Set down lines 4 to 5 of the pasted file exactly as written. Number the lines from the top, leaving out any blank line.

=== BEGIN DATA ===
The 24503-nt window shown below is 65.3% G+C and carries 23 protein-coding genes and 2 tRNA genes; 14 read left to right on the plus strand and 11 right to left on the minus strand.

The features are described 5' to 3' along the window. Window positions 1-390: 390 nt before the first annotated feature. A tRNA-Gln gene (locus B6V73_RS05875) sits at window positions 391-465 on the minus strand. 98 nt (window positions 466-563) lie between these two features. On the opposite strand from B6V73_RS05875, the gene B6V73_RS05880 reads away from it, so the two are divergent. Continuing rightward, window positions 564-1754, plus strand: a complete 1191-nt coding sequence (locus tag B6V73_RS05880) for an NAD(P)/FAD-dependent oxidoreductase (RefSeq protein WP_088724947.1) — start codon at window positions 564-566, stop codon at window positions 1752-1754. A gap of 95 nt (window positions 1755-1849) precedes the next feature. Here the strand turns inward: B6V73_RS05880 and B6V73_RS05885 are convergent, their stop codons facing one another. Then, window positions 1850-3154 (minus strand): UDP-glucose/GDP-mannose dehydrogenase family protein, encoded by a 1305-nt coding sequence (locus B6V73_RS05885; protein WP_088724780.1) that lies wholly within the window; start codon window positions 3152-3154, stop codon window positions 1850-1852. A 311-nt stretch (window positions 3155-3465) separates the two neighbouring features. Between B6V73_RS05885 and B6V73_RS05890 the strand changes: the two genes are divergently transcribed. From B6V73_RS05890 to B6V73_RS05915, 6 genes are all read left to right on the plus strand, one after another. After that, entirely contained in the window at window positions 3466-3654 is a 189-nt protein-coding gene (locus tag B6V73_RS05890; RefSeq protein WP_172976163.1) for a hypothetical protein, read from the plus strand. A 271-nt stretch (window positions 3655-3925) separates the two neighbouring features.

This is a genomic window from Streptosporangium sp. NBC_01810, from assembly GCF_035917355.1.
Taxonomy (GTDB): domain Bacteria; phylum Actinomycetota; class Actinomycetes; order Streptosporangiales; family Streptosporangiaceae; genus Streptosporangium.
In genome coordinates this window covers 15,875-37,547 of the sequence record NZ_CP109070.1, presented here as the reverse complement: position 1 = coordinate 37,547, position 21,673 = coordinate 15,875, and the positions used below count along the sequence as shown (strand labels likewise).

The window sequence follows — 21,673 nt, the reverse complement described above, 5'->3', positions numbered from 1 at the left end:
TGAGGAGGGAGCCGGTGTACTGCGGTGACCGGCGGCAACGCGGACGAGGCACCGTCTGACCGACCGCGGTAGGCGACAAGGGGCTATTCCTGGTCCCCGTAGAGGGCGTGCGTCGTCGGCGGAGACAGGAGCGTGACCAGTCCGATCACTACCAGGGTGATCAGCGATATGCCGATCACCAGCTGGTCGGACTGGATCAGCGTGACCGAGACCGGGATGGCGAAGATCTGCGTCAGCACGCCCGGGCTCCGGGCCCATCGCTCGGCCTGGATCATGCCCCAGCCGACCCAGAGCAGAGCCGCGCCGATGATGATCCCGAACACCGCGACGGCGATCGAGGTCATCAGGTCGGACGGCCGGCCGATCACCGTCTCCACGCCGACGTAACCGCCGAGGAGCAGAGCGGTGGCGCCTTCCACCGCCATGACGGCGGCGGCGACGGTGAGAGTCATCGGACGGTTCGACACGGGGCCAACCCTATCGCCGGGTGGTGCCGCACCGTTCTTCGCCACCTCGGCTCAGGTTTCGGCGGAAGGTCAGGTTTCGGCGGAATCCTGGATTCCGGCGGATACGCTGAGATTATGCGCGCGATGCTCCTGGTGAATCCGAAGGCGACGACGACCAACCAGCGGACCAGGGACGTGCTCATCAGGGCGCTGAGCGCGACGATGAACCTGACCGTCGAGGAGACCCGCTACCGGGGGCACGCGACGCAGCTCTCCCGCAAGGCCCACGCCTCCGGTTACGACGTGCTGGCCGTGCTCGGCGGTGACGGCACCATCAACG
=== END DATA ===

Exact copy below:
Taxonomy (GTDB): domain Bacteria; phylum Actinomycetota; class Actinomycetes; order Streptosporangiales; family Streptosporangiaceae; genus Streptosporangium.
In genome coordinates this window covers 15,875-37,547 of the sequence record NZ_CP109070.1, presented here as the reverse complement: position 1 = coordinate 37,547, position 21,673 = coordinate 15,875, and the positions used below count along the sequence as shown (strand labels likewise).